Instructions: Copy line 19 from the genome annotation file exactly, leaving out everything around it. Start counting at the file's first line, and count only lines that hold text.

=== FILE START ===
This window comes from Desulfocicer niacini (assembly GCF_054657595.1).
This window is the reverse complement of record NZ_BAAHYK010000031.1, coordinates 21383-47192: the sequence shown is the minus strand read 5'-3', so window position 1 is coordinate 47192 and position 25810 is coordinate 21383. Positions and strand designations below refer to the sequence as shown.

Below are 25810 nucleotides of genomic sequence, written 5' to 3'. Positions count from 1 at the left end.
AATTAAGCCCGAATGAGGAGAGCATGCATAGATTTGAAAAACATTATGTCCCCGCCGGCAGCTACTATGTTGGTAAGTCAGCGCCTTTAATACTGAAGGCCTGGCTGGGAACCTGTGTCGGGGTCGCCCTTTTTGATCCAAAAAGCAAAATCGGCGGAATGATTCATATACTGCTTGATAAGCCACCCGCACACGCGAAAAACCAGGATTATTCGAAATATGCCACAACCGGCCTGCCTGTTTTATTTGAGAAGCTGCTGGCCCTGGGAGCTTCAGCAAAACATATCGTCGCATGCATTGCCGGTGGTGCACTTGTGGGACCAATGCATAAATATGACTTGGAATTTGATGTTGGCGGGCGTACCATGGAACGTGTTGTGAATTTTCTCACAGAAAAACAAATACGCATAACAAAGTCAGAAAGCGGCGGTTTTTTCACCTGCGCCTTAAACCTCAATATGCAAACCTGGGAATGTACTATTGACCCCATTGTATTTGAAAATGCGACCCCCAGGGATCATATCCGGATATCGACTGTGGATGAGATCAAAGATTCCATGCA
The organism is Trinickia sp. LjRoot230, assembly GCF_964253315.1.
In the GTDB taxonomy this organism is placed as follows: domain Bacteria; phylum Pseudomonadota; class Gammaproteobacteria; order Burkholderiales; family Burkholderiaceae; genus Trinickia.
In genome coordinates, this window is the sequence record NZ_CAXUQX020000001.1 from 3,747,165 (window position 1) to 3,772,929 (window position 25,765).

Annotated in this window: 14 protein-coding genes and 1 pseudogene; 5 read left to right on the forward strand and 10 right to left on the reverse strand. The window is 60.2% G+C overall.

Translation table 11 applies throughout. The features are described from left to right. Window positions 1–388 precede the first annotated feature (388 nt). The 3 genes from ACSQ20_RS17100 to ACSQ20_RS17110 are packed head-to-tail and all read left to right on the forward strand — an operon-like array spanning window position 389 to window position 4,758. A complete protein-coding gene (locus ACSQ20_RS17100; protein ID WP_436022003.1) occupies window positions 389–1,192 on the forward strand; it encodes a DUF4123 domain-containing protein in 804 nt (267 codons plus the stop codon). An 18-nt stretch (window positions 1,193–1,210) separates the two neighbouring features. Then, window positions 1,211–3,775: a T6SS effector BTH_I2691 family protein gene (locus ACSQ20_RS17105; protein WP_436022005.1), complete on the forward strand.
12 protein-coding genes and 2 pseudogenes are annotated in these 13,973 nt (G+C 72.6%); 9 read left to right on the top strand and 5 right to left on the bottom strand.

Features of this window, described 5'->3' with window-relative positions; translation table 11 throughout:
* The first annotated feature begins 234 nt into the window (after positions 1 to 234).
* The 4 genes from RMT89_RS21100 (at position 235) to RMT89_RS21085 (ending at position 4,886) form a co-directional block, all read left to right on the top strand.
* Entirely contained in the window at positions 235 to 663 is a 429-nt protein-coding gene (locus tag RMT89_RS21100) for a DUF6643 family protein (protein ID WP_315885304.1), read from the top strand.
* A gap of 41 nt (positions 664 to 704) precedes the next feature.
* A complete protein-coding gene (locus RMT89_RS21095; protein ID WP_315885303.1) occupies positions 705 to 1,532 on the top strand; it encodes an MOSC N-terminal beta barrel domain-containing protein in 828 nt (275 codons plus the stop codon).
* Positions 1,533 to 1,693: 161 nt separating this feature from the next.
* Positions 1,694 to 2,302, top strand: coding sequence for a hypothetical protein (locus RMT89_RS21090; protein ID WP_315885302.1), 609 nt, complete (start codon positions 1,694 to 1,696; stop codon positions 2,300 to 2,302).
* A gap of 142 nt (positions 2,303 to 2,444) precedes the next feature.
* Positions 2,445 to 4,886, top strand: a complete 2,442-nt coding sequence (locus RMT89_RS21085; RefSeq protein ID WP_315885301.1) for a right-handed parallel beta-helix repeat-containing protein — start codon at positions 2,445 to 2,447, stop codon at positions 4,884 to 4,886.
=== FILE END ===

* A gap of 142 nt (positions 2,303 to 2,444) precedes the next feature.